The Maryland women's basketball team's only two losses this season came against the only two ranked opponents they'd faced. No. 4 South Carolina and No. 1 Connecticut got the better of the Terps in those contests.

On Thursday, about a month and a half after those defeats, Maryland hosted No. 18 Iowa searching for its first top-25 victory.

The No. 13 Terps passed the test with flying colors, using Kaila Charles' 24-point, 11-rebound outburst to defeat the Hawkeyes, 80-64, and extended their win streak to 12 games.

Charles, coming off a three-point performance on 1-for-11 shooting against Penn State on Sunday, wasn't concerned with her previous performance as she helped carry the Terps to victory.

"I was hitting shots and they were feeding me the ball," Charles said. "I could have made more layups and stuff, but it was just not dwelling on it, just playing the next game."

Last weekend, the Terps (14-2, 3-0 Big Ten) earned a four-point victory against Penn State and mustered just 69 points, 20 fewer than their season average. But against the Hawkeyes (14-2, 2-1 Big Ten), the team quelled any suspicion of offensive regression.

After guard Channise Lewis notched one of her eight assists with an incisive pass under the hoop to guard Blair Watson to give the Terps an 8-6 first-quarter advantage, the squad never trailed again.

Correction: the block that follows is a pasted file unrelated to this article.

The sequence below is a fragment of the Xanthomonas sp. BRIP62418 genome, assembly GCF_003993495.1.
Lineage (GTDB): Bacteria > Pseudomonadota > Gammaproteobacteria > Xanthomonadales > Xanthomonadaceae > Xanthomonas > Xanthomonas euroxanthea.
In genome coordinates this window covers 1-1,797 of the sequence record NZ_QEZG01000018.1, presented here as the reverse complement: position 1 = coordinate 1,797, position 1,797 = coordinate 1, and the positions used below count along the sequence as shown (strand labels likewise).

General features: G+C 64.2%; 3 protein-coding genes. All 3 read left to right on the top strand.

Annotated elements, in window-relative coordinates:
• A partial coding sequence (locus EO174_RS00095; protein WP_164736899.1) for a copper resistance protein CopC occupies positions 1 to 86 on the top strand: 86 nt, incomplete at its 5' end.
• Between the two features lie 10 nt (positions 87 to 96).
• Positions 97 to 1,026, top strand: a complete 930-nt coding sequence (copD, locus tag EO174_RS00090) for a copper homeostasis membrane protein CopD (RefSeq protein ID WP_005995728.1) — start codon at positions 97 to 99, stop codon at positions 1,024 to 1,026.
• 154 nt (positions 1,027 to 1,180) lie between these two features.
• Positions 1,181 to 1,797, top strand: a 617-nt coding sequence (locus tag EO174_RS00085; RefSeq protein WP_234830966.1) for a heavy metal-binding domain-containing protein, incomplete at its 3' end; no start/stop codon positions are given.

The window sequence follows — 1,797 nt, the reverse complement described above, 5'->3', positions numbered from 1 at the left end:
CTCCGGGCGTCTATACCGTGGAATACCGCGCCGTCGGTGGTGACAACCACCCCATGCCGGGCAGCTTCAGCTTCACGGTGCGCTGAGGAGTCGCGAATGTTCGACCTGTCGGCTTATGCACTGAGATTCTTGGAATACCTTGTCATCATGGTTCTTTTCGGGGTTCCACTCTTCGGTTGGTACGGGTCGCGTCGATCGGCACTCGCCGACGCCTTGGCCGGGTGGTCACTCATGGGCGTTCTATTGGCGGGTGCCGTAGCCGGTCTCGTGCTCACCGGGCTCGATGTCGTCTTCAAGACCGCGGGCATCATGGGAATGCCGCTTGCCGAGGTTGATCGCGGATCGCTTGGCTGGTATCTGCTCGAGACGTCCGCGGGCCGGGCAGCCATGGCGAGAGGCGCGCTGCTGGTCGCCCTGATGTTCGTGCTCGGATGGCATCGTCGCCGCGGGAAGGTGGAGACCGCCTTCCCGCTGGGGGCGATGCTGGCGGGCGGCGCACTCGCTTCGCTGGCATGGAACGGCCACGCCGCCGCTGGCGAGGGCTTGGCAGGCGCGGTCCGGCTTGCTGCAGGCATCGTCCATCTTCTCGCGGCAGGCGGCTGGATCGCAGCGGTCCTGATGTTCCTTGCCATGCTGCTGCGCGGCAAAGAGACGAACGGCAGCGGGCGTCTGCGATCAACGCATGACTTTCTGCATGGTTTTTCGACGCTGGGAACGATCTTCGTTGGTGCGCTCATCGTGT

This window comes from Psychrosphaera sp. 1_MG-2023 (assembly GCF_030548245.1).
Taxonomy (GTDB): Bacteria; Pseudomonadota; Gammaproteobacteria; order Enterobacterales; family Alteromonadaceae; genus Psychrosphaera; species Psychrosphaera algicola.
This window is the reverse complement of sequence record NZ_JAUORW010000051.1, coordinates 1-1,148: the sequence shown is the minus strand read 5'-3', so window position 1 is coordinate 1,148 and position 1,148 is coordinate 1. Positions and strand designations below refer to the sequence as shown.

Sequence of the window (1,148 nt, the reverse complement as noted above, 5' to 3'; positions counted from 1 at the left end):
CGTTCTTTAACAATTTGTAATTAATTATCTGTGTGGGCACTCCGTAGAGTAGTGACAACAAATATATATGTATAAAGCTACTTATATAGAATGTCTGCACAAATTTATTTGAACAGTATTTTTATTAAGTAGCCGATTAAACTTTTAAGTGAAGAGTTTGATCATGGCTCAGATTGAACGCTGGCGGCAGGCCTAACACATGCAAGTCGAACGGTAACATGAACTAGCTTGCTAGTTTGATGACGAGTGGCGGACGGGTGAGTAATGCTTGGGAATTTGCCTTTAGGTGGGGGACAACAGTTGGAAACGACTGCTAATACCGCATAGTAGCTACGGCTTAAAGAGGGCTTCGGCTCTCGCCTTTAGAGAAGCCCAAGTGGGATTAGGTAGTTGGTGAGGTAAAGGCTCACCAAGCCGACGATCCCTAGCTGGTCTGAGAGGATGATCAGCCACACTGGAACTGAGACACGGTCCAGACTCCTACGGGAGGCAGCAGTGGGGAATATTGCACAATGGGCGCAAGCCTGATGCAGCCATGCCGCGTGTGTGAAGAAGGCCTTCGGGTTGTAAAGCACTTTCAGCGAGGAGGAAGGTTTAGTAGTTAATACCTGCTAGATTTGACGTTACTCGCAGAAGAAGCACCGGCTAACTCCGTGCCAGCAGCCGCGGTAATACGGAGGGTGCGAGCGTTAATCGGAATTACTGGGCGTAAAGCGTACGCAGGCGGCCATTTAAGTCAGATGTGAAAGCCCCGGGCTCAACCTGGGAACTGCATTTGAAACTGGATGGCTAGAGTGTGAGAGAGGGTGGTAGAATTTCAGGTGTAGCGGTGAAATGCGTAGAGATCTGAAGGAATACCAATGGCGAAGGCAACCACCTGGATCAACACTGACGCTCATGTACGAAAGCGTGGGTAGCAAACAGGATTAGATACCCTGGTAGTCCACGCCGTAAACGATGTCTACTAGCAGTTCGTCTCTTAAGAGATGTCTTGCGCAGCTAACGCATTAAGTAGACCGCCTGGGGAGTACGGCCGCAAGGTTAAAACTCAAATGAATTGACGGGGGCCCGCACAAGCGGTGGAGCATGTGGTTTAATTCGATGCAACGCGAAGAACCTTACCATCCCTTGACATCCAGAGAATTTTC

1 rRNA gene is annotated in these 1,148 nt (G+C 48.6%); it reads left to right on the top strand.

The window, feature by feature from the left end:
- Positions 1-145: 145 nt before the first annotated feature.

Even when the Hawkeyes switched to a 2-3 zone defense and forced the Terps to miss their first eight field goals of the second quarter, the hosts never wavered. While regaining their scoring touch, the Terps limited Iowa by forcing nine first-half turnovers and 23 total giveaways.

"We just locked in on defense," Lewis said. "Every time they were finding new areas to score, we regrouped in our huddle and we just locked in."

The Terps continued to lock Iowa down, holding the Hawkeyes scoreless for more than six minutes in the third quarter.

While Maryland's offense slowed down following a 31-point first quarter, it continued to take care of the ball with just seven turnovers as it found ways to score. Coach Brenda Frese said it was a response from disappointment in the performance at Penn State, and the turnovers had a major influence on the outcome.

"Being able to mix it up defensively and the aggressiveness we had on offense, really sharing the basketball and the unselfish play, when you look at this game, being able to force them into so many turnovers was key," Frese said.

Watson came into the contest shooting 57 percent from behind the arc in Maryland's past five contests, but she missed her first four 3-pointers on Thursday. So the Terps relied on Lewis and guards Kristen Confroy and Eleanna Christinaki, who combined to shoot 7-for-16 from deep, to pick up the slack before Watson made three long range shots in the fourth quarter.

Forward Stephanie Jones said the team's ability to forget about and rally from the close contest at Penn State was a big factor in preparing for the tough test Iowa presented. She added that Frese implored the Terps to "come out ready to play," and the coach thought they did just that.

"You can tell that we were ready from the tip," coach Brenda Frese said. "Each game that we're out, as a young team, learning how to win and, collectively, I thought it was a tremendous effort."